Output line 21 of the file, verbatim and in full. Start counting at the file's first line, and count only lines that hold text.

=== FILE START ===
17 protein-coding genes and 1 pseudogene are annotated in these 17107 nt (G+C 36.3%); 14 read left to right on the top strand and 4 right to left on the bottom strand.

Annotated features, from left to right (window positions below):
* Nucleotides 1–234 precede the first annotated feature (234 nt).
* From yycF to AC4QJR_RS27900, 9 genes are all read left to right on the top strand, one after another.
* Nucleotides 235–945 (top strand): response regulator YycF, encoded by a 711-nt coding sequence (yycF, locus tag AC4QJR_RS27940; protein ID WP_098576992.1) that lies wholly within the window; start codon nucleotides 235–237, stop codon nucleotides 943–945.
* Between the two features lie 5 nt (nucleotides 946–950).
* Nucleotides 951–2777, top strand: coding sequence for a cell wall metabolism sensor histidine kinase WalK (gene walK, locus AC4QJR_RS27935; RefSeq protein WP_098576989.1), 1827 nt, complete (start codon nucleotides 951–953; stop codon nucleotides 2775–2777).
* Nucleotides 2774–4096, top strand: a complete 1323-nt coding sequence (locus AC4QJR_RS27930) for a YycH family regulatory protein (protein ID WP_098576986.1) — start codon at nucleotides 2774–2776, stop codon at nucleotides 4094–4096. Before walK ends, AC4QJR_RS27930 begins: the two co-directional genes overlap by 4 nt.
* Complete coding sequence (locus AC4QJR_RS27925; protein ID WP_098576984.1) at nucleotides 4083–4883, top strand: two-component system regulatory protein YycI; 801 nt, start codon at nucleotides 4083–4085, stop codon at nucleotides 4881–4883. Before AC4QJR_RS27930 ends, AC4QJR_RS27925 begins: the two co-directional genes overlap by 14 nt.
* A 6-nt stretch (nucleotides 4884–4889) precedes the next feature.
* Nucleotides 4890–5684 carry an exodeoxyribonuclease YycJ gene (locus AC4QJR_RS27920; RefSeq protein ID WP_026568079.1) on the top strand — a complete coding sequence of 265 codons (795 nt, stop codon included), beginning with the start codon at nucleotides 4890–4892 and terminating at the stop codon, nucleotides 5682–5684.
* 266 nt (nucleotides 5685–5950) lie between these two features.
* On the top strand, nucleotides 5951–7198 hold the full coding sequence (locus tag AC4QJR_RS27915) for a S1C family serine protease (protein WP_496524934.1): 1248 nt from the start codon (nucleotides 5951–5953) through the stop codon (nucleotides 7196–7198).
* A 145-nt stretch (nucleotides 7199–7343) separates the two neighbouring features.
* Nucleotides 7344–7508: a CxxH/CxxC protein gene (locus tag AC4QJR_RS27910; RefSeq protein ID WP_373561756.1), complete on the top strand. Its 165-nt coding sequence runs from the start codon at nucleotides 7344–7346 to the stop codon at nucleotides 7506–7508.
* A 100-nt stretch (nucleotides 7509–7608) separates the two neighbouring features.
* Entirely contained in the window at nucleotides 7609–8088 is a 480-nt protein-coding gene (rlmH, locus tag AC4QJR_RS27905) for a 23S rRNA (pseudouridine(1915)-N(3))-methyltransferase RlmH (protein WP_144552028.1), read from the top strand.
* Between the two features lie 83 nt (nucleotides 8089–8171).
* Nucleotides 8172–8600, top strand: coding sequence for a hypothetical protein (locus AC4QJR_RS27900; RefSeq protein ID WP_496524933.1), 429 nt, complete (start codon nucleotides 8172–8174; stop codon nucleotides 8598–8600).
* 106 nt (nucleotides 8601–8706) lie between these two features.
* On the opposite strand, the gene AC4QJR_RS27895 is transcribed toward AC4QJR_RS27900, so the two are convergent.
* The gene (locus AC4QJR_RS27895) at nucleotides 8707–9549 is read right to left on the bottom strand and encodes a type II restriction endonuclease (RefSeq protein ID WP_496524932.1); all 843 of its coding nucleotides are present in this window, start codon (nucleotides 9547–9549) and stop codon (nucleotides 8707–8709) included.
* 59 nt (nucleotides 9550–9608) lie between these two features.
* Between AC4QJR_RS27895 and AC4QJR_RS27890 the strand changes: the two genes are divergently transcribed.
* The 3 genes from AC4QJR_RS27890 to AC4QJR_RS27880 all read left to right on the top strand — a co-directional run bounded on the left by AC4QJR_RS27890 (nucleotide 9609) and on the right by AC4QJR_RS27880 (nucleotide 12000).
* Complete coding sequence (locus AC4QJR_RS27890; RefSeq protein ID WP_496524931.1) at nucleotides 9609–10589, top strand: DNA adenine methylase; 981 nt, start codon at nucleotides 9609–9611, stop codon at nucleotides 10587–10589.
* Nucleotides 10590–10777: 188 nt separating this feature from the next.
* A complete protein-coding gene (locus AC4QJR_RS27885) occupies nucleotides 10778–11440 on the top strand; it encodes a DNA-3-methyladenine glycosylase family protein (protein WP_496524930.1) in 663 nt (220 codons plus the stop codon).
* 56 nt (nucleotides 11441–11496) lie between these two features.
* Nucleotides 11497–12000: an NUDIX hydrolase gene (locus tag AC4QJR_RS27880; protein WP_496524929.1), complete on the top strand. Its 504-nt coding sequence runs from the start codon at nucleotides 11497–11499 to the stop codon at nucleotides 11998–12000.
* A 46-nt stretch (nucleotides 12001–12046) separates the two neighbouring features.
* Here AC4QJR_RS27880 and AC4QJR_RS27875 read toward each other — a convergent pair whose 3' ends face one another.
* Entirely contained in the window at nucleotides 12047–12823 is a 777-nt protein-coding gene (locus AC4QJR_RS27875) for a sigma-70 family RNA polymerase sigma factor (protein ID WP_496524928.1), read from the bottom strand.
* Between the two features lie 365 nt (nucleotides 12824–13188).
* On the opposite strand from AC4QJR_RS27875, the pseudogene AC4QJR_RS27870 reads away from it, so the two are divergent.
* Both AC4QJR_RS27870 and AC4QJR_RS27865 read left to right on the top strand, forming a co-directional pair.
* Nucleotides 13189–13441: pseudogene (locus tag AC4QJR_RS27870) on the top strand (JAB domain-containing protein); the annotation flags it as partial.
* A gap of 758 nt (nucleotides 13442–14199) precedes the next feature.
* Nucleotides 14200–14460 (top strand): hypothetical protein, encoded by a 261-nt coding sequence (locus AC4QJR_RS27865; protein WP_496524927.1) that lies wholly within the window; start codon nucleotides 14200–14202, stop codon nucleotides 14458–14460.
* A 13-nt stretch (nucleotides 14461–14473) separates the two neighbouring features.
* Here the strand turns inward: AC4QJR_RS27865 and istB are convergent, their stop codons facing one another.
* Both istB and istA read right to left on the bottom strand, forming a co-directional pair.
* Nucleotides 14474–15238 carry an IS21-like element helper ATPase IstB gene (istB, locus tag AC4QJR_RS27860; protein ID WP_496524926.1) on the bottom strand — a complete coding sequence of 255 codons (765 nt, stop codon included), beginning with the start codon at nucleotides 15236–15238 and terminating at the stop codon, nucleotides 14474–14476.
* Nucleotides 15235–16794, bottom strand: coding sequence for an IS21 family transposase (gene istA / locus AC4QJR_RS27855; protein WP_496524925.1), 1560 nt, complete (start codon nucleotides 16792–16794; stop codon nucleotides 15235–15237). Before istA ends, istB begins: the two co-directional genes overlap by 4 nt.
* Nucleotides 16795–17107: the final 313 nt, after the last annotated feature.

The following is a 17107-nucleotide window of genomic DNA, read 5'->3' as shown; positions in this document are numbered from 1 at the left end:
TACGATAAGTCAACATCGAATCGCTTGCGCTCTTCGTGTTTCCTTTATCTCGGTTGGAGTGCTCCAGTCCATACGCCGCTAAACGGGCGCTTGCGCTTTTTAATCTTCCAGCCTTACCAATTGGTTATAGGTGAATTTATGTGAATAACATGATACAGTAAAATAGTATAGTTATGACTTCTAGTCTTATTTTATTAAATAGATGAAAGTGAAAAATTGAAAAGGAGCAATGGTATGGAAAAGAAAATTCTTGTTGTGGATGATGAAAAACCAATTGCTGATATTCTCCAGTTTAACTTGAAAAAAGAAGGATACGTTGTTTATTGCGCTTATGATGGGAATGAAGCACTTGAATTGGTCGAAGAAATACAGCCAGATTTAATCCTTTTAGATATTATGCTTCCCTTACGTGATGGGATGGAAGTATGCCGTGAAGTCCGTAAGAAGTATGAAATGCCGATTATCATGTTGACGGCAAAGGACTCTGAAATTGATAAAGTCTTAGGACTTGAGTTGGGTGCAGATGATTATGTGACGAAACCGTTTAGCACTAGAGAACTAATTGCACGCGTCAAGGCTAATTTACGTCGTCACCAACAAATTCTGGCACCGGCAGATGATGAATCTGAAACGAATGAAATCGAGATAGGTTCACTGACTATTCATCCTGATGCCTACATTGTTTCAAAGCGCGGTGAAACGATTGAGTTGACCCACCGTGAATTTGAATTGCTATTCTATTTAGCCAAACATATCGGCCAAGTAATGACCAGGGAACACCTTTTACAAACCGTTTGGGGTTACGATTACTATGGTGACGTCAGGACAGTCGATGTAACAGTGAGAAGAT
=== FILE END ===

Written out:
* On the opposite strand, the gene AC4QJR_RS27895 is transcribed toward AC4QJR_RS27900, so the two are convergent.